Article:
A sore throat can break a little heart
More than 80% of heart disease are caused by unhealthy lifestyle choices such as smoking, very little physical activity and poor food choices. Sadly, poor living conditions and poverty can also lead to heart disease. Poor living conditions is associated with Rheumatic Heart Disease (RHD). By learning more about this condition, you and other South Africans can help to beat this preventable heart disease. Read on and join the fight against Rheumatic Heart disease!
It all starts with a common throat infection
All children and adults are prone to occasional infections. Usually the human body starts an immune reaction to fight the bacteria or virus. People that live in overcrowded areas such as informant settlements and people whose immune system don’t work well due to other poor health or poor nutrition are more likely to catch infections. Infections are also easily transmitted if people don’t practice good hygiene, and at places where children gather like schools and creches.
One such infection is called strep throat, an infection caused by bacteria called streptococcus. Once someone is infected with this germ it causes throat pain or pain on swallowing, fever and general illness with headache, nausea, vomiting or weakness. Inside the throat the tonsils may be red, swollen or have white pus on them. Strep throat does not cause the normal symptoms of a cold like a runny or blocked nose and phlegm.
Two weeks after a throat infection…
In some case, more often in children between the ages of 5 and 15, the human body can overreact to this throat infection, and cause an abnormal immune response a few weeks later. This immune response is called rheumatic fever. Rheumatic fever can have several symptoms, including joint pain, fever above 38°C, feeling unwell and tired with shortness of breath, sometimes a skin rash, and abnormal movements. Not all these symptoms will always be present.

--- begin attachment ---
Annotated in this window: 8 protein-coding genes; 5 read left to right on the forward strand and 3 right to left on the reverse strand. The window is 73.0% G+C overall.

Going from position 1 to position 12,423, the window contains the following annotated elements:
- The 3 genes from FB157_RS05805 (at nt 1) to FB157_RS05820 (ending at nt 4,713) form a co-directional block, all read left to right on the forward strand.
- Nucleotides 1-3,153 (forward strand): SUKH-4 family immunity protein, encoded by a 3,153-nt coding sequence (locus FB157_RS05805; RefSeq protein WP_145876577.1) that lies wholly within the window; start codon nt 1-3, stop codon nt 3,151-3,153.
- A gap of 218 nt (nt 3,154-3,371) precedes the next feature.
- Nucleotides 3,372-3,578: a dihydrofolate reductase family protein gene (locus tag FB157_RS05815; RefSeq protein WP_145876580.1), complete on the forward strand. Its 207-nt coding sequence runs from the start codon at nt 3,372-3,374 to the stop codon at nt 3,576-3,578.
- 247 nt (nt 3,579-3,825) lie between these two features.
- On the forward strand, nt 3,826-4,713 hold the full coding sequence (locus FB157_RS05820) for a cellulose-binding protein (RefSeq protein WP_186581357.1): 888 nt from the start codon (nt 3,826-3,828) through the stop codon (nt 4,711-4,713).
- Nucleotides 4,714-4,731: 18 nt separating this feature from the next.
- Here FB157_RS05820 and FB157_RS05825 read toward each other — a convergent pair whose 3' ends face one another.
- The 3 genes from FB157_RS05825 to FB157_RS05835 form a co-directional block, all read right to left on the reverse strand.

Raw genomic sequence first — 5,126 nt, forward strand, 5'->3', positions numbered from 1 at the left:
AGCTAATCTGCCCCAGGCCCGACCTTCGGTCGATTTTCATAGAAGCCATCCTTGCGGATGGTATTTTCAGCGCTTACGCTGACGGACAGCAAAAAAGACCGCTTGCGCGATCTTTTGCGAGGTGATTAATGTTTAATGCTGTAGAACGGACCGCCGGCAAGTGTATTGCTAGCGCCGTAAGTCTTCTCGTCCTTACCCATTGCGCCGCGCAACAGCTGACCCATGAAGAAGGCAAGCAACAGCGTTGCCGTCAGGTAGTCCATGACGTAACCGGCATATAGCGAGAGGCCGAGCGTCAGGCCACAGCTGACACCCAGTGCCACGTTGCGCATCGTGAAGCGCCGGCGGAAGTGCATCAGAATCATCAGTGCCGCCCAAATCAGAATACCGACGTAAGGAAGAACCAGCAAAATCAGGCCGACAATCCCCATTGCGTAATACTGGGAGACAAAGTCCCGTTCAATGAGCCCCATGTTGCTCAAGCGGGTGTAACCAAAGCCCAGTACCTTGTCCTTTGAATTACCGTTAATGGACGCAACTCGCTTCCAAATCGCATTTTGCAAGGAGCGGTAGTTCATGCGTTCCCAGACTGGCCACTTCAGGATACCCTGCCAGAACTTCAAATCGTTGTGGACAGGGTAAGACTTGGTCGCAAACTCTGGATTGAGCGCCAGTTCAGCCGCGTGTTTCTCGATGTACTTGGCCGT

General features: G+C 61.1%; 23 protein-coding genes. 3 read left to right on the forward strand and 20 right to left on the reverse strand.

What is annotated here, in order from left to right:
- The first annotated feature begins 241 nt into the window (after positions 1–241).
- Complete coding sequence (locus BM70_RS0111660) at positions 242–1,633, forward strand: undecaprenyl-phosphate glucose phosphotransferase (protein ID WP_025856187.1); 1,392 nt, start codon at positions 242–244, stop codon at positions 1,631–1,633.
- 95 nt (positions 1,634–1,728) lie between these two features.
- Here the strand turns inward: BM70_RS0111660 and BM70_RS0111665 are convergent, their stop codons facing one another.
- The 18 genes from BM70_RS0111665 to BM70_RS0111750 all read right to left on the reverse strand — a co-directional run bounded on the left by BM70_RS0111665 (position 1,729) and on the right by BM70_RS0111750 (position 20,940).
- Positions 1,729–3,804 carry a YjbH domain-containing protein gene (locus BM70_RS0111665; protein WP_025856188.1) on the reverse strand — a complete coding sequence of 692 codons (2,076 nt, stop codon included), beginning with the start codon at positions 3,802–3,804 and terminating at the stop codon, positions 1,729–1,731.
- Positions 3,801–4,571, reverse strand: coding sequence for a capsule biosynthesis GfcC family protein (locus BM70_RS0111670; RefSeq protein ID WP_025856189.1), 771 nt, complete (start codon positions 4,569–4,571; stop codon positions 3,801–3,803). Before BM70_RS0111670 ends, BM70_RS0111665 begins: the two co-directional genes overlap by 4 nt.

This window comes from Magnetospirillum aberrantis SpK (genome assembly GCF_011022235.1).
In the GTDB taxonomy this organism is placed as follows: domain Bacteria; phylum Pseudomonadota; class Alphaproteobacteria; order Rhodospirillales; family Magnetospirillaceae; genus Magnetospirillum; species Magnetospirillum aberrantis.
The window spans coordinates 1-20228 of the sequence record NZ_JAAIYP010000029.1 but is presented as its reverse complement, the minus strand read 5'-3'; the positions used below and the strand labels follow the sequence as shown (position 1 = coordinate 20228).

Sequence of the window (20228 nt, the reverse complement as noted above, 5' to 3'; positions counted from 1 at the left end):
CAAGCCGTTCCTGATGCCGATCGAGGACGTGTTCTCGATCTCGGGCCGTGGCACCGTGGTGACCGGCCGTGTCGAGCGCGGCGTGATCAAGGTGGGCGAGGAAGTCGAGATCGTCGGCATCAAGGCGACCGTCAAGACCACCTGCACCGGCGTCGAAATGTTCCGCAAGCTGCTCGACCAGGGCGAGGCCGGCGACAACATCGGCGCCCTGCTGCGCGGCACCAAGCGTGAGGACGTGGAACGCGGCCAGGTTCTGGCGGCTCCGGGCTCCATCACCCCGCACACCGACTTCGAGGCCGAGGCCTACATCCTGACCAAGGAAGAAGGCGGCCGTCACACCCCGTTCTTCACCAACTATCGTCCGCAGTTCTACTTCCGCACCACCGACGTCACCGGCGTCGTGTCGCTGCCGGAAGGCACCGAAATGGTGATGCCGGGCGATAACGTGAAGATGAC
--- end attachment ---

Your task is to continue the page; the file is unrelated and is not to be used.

Rheumatic fever can start to damage the heart valves within the heart. There are four chambers in the heart and the heart valves are important to separate the blood in different chambers, and to direct the flow of blood in the right direction. If the heart valves are damaged this effect the functioning of the heart and over time this can causes heart failure and increases the risk for other conditions such as strokes.
Lasting damage to the heart
The damage caused by rheumatic fever is called rheumatic heart disease. Whilst rheumatic fever is an illness that comes and goes, rheumatic heart disease is a lifelong condition. Often people with rheumatic heart disease suffer repeated episodes of rheumatic fever that further damages the heart.
People living with rheumatic heart disease may need to be on life-long medication and should see their doctor regularly. RHD poses a big risk for women when they become pregnant and they may need to be on birth control or first discuss pregnancy with their doctor. Over time rheumatic heart disease can come so severe that patients need expensive heart surgery that is not readily available in the public health sector. Worldwide, a quarter of a million lives are lost to rheumatic heart disease every year. Rheumatic heart disease still affects many poorer communities in South Africa and causes preventable illness.
What can I do?
To beat rheumatic heart disease larger problems such as overcrowding, poor hygiene, and improved medical treatment needs to be addressed. Whilst these problems require changes beyond your control, you can get together with your community to advocate for better living conditions.
Parents, school teachers and other caregivers of young children can make a difference by simply looking out for a sore throat and by educating children about it. A sore throat in the absence of a cold or flu could possibly be a strep throat, which can cause rheumatic fever. Take a child to the doctor or clinic if a strep throat is suspected.
Sore throats matter!
Strep throat usually presents with throat pain or pain on swallowing, fever higher than 38°C and feeling unwell with headache, nausea, vomiting or weakness. Inside the throat the tonsils may be red, swollen or have white pus on them. Three actions can help to reduce strep throat infections:
- Seek medical advice for a sore throat
- A child with strep throat should stay away from school to avoid spreading the infection to other children.
- Teach children good hygiene to prevent the spread of germs